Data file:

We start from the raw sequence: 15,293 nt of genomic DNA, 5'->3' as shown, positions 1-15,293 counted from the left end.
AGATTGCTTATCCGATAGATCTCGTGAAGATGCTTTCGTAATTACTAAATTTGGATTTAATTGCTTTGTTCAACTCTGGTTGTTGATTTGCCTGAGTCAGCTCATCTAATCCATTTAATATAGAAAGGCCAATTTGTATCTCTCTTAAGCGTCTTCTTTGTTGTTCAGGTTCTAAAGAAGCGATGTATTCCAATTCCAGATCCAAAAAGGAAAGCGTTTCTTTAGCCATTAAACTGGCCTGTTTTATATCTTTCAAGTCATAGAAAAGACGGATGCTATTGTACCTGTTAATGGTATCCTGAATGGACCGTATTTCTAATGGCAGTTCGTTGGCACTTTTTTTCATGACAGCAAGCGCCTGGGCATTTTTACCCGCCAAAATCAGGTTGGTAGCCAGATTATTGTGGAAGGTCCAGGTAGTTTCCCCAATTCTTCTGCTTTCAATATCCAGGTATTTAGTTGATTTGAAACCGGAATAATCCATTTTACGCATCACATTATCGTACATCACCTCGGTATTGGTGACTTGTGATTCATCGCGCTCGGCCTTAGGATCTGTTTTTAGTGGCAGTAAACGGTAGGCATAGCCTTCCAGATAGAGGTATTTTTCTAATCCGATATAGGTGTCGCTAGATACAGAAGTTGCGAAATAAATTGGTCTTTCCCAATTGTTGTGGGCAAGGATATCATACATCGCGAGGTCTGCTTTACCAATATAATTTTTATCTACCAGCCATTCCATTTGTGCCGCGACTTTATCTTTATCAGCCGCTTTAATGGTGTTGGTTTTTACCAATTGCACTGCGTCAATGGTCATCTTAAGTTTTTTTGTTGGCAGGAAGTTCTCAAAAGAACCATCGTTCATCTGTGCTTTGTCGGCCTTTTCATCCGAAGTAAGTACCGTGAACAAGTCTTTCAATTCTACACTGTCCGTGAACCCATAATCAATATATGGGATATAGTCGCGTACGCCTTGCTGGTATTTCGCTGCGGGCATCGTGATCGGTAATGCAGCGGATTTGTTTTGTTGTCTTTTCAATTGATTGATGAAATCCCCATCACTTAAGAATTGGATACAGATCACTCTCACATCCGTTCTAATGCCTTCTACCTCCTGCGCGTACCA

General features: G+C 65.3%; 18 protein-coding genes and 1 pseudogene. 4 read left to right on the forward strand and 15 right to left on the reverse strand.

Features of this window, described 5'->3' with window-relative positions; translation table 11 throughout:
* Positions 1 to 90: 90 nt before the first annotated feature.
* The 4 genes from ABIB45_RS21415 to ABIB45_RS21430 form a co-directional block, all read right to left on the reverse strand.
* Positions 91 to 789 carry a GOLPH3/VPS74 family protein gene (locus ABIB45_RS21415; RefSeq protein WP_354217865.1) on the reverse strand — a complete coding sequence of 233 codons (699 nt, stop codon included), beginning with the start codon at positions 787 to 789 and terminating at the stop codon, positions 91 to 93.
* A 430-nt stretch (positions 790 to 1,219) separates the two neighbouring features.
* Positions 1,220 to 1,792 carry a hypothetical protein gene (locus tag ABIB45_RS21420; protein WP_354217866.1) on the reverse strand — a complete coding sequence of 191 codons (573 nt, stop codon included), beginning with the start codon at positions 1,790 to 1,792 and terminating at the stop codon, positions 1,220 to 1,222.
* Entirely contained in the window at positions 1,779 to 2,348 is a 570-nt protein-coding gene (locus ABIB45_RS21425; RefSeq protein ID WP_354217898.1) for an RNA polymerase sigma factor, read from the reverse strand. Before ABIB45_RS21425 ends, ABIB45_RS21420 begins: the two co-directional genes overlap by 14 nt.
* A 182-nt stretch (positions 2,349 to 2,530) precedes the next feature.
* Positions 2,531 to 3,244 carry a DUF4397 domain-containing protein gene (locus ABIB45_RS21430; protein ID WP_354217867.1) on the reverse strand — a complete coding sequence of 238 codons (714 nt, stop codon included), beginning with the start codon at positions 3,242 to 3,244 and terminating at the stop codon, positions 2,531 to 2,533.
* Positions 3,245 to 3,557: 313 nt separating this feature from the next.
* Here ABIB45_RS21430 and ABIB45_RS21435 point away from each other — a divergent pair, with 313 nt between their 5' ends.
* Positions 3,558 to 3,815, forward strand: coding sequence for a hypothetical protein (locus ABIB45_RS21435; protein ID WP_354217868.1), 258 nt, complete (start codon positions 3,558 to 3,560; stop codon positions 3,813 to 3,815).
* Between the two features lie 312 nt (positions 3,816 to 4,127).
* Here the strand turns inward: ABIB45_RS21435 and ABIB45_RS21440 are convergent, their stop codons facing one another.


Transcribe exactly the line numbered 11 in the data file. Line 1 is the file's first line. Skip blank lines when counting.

* A 182-nt stretch (positions 2,349 to 2,530) precedes the next feature.